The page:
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NCAR-DOE GCM Model Information

Background Information

The NCAR model version used here is the NCAR-DoE global coupled model (sometimes referred to as the Washington-Meehl coupled model. Submissions to the DDC using the later NCAR CSM and PCM models will follow). Simulations of 20th century climate and projections of climate into the 21st century were conducted with a global coupled climate model without flux adjustment (these experiments are described in Meehl et al. (1999). The global coupled climate model used in these experiments has an atmospheric component with rhomboidal 15 (R15) resolution (roughly 4.5º latitude by 7.5º longitude) with 9 levels, mass flux convection and a cloud albedo feedback scheme; a global 1º by 1º 20-level ocean; and dynamic and thermodynamic sea ice (Meehl and Washington, 1995; Washington and Meehl, 1996). Characteristics of this model are described by:

  • Meehl and Washington (1995) for sensitivity aspects of the cloud albedo feedback scheme
  • Meehl (1997) for details on the spin-up and systematic errors
  • Washington and Meehl (1996) for basic description of a 1% per year CO2 increase experiment and features of the high latitude response in the northern Hemisphere
  • Meehl and Washington (1996) for description of the ``El Nino-like" pattern in the 1% CO2 increase sensitivity experiment
  • Meehl et al. (1996) for results from a set of sensitivity experiments including the 1% per year CO2 increase experiment compared to experiments that include direct and indirect effects of sulphate aerosols.


Two climate change experiments were performed, both starting in the year 1900. The first uses greenhouse gas radiative forcing (represented by equivalent CO2) observed during the 20th century, and extends greenhouse gas forcing to the year 2035 by increasing CO2 1% per year compound after 1990 (CO2-only experiment). The second includes the same greenhouse gas (equivalent CO2) forcing as the first, but adds the effects of time-varying geographic distributions of monthly sulphate aerosol radiative forcing (CO2+sulphates experiment). These are compared to a 135-year control experiment with no change in external forcing. Climate system responses in the CO2-only and CO2+sulphates experiments are marked not only by greater warming at high latitudes in the winter hemisphere, but also by a global "El Nino-like" pattern in surface temperature, precipitation, and sea level pressure. This is characterized by relatively greater increase of SST in the central and eastern equatorial Pacific compared to the west, a shift of precipitation maxima from the western Pacific to the central Pacific, mostly decreases of Asian-Australian monsoon strength, lower pressure over the eastern tropical Pacific, deeper midlatitude troughs in the north and south Pacific, and higher pressure over Australasia. An EOF analysis of surface temperature indicates that the "El Nino-like" pattern in the model characterizes not only CO2-only and CO2+sulphates climate system response to time-varying external forcing, but also internally-generated climate variability at the El Nino and decadal (9-20 year) timescales. These results indicate that the "El Nino-like" pattern is a ubiquitous response in the climate system that occurs at different timescales due to different forcings. The coupled model climate change experiments show that time-evolving external forcing can introduce this same low frequency response pattern into the coupled climate system.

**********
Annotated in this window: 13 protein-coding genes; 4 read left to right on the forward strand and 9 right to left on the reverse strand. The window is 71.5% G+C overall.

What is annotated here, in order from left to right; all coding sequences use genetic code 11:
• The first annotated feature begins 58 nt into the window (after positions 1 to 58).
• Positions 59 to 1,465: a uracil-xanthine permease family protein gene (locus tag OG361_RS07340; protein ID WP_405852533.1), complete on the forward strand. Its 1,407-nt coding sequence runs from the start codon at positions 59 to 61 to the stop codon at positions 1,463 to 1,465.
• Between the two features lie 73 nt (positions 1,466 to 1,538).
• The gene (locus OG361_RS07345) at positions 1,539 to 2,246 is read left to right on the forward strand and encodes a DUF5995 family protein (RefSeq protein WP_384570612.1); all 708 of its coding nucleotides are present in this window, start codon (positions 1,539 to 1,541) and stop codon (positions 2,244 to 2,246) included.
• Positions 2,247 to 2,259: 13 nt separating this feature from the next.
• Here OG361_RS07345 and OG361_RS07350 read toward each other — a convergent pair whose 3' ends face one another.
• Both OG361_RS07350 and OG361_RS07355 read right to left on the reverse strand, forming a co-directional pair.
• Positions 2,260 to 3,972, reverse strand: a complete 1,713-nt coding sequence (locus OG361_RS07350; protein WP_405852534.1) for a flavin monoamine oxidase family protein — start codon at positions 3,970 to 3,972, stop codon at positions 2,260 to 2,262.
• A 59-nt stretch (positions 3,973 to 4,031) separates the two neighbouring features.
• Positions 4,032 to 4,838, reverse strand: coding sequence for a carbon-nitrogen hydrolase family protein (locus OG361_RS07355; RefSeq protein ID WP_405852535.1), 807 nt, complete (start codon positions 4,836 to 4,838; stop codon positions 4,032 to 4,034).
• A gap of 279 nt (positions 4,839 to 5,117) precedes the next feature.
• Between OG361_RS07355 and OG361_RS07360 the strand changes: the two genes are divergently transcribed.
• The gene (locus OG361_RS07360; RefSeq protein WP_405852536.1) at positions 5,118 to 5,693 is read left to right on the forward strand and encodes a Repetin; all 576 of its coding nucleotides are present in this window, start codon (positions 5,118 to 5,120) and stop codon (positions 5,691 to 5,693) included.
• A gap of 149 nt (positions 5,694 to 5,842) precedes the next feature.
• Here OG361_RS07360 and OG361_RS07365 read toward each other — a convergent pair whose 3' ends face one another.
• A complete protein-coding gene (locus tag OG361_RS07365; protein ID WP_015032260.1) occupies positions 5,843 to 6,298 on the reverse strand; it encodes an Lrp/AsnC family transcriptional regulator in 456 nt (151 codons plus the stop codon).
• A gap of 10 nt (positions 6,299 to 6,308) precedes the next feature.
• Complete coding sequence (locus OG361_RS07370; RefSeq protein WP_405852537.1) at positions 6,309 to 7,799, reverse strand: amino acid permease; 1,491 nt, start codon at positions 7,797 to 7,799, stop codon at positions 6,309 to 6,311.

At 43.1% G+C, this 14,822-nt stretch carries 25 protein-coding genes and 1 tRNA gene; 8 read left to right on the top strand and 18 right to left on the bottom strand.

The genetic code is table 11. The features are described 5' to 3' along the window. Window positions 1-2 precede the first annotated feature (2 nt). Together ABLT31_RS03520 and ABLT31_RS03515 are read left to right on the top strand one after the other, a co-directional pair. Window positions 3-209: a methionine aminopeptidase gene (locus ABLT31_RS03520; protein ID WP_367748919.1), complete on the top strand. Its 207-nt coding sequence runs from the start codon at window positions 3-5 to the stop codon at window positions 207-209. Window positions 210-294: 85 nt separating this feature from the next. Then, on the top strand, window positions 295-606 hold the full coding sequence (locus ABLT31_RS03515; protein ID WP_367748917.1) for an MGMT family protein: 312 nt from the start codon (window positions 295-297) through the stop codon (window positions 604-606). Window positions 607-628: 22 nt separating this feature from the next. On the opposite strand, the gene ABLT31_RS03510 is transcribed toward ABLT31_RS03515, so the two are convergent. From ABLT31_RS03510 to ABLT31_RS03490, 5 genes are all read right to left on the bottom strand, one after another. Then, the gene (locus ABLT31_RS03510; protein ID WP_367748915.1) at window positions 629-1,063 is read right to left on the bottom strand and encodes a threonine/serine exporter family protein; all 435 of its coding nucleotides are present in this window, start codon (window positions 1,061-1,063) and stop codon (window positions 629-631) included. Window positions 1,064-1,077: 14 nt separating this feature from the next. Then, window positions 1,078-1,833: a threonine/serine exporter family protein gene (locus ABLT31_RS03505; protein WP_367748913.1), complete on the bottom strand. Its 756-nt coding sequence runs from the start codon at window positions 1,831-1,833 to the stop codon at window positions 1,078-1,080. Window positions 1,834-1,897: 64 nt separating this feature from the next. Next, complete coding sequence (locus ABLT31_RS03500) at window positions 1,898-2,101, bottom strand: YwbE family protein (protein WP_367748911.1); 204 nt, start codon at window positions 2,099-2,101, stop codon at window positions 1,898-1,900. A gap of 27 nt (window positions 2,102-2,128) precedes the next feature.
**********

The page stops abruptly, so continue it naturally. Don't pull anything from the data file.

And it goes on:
Notes:

The climate sensivity of this model is about 4.6degC.

References

Meehl,G.A. 1997 Modification of surface fluxes from component models in global coupled models J.Climate, 10, 2811-2825.

Meehl,G.A. and Washington,W.M. 1995 Cloud albedo feedback and the super greenhouse effect in a global coupled GCM Climate Dynamics, 11, 399-411.

Meehl,G.A. and Washington,W.M. 1996 El Nino-like climate change in a model with increased atmospheric CO2 concentrations Nature, 382, 56-60.

Meehl,G.A., Washington,W.M., Arblaster,J.M., Bettge,T.W. and Strand Jr.W.G. 1999 Anthropogenic forcing and climate system response in simulations of 20th and 21st century climate J.Climate (submitted)

Meehl,G.A., Washington,W.M., Erickson III,D.J., Briegleb,B.P. and Jaumann,P.J. 1996 Climate change from increased CO2 and the direct and indirect effects of sulphate aerosols Geophys. Res. Letts., 23, 3755-3758.

Washington,W.M. and Meehl,G.A. 1996 High latitude climate change in a global coupled ocean-atmosphere-sea ice model with increased atmospheric CO2 J.Geophys. Res., 101, 12,795-12,801.

 

Further Details

Jerry Meehl (meehl@meeker.ucar.edu) or Julie Arblaster (jma@cgd.ucar.edu)

 

Content last modified: 02 April 2014